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Fertility treatment delivery during the continued Covid-19 pandemic

The Covid-19 pandemic shows little sign of abatement as it continues to cause disruption, loss and death around the world. More than 1.26 million people have now sadly died from Covid-19 according to Johns Hopkins University. We have seen confirmed coronavirus cases exceed 50 million in recent weeks. Europe, with more than 12.5 million cases and 305,700 deaths, is once again a hotspot during this second wave. The UK has experienced the highest number of deaths in Europe reaching 49,044 fatalities as at 9 November 2020, triggering second national lockdowns. France has experienced 40,439 fatalities and entered a second lockdown in its quest to curb the spread of the virus. In the US just under 10 million have tested positive for Covid-19 and 238,000 people have now died from the virus.

Updated HFEA statement on fertility treatment services

In light of the intensification of the Covid-19 pandemic and England’s decision to implement a second nationwide lockdown on 5 November 2020 for a month, the HFEA issued updated guidance for the delivery of fertility treatment services on 2 November 2020 stating:

“At this current time we have no plans to implement a national closure of fertility clinics. HFEA licensed clinics have incorporated safe ways of working for patients and clinic staff during the ongoing pandemic as set out in their Treatment Commencement Strategy in May 2020.

At this time, none of the governments across the UK are suggesting that patients should postpone treatment – for example the updated guidance coming into force on Thursday in England includes permission to be outside your home “for any medical concerns, reasons, appointments and emergencies.”

This is welcome news for fertility patients and avoids the temporary cessation of fertility treatment services which caused significant distress, delay and misery during the first wave of the virus earlier this year. However, the HFEA has made it clear that it expects licensed fertility clinics to minimize impact on the wider NHS, for example by minimising referrals to emergency care. It states that clinics should consider implementing a freeze all strategy for patients at higher risk of referral and assess patients to identify those at greater risk of requiring NHS care. Additionally, it expects any fertility clinic referrals to an NHS facility other than their own clinic to be reported through the HFEA incident reporting system. Furthermore, it expects clinics to continue to follow professional and local guidance and to notify the HFEA immediately if there is a local decision to suspend the services they provide.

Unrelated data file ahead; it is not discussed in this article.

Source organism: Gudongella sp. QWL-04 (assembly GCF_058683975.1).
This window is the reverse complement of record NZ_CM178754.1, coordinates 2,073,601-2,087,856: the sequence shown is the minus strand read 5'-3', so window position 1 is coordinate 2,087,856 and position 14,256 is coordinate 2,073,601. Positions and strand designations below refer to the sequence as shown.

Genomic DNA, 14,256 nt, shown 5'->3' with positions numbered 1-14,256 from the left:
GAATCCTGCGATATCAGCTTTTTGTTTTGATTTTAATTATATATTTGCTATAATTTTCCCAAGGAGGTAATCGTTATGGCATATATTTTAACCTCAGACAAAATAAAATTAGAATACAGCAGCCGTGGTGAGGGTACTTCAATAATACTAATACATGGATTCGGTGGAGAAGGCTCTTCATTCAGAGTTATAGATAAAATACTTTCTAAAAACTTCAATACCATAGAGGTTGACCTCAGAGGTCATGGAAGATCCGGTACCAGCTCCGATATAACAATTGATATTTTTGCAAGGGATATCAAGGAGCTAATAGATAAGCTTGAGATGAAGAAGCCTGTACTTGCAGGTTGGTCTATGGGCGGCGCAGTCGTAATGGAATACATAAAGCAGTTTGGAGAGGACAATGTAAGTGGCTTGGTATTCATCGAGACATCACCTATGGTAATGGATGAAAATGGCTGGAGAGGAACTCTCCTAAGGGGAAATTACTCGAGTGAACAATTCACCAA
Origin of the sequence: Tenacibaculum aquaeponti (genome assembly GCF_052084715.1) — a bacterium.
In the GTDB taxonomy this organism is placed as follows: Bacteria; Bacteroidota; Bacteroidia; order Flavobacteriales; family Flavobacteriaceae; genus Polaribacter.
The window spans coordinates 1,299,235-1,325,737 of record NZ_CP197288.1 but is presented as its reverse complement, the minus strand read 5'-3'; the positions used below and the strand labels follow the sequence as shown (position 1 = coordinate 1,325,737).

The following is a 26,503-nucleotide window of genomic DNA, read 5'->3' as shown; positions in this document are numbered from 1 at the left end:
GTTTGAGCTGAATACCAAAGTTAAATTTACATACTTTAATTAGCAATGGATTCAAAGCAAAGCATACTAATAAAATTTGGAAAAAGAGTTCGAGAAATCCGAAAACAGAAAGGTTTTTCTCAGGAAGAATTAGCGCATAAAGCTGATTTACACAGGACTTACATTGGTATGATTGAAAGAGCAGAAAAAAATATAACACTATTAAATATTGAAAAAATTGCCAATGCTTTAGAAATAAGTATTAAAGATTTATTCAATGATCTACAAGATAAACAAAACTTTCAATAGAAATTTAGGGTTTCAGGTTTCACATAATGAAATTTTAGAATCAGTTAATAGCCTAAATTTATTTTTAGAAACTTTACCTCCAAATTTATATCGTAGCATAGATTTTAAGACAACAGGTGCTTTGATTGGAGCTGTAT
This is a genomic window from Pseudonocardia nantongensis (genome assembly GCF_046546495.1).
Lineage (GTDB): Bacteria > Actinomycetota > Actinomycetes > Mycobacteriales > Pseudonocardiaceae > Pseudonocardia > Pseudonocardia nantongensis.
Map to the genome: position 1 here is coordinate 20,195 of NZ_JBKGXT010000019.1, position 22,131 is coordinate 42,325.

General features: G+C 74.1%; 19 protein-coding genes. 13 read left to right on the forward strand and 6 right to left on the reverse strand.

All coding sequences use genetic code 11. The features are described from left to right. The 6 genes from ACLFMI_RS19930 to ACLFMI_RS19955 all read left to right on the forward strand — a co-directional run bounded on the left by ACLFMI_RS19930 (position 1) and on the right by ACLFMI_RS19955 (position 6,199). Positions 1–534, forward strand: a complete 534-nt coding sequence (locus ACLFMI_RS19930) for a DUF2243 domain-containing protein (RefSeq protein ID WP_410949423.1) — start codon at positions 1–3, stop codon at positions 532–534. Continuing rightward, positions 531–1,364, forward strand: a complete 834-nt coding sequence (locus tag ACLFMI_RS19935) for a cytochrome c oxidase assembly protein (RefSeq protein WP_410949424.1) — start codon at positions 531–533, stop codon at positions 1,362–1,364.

Fertility Treatment Law issues

Notwithstanding the continued delivery of fertility treatment services in the UK, the ongoing Covid-19 pandemic creates a variety of legal and wider issues for those seeking to undertake fertility treatment and assisted conception.

Specialist fertility and family law advice helps navigate evolving fertility treatment and family building outcomes. It can create a bespoke family building legal and practical action plan to help preserve and maximise individual fertility, understand options and make better informed decisions about conception, family creation, biological identity and legacy and legal outcomes if life does not go to plan. It also helps effectively navigate many complex fertility and family law issues, including:

  • Legal issues and options where women face rapidly declining age-related fertility and loss of opportunity for conception (e.g. fertility preservation and maximisation, management of existing personal relationships and implications of using donor gametes).
  • Difficulties with storage and use of frozen eggs, sperm and embryos in fertility treatment in the UK (e.g. lack of consent and expiry of storage terms).
  • Issues associated with import of frozen gametes and embryos into the UK for use in fertility treatment and surrogacy (e.g. due to anonymous and commercially obtained gametes and embryos which engage UK public policy restrictions).
  • Issues associated with the export of frozen gametes and embryos abroad for use in fertility treatment and surrogacy (e.g. lack of consent and storage term difficulties).
  • Unexpected death of a loved-one and related issues associated with posthumous storage and use of eggs, sperm and embryos in fertility treatment (e.g. due to an accident, illness including Covid-19).
  • Options and legal issues associated with fertility preservation and maximisation (e.g. due to illness, change in personal circumstances, delayed parenthood).
  • Uncertainty around availability of egg and sperm donors and surrogates.
  • Delays in medical diagnosis and consequent treatment and associated impact on individual fertility.
  • Issues associated with assisted conception using gametes or embryos involving a known donor, co-parent or surrogate (e.g. legal parentage, financial responsibility and dispute mitigation).
  • Care and upbringing of children following a dispute with an ex-partner, parent, donor or surrogate.

If you would like to discuss your situation or you require specialist fertility and family law advice and assistance please contact Louisa by email louisa@louisaghevaertassociates.co.uk  or by telephone +44 (0)20 7965 8399.

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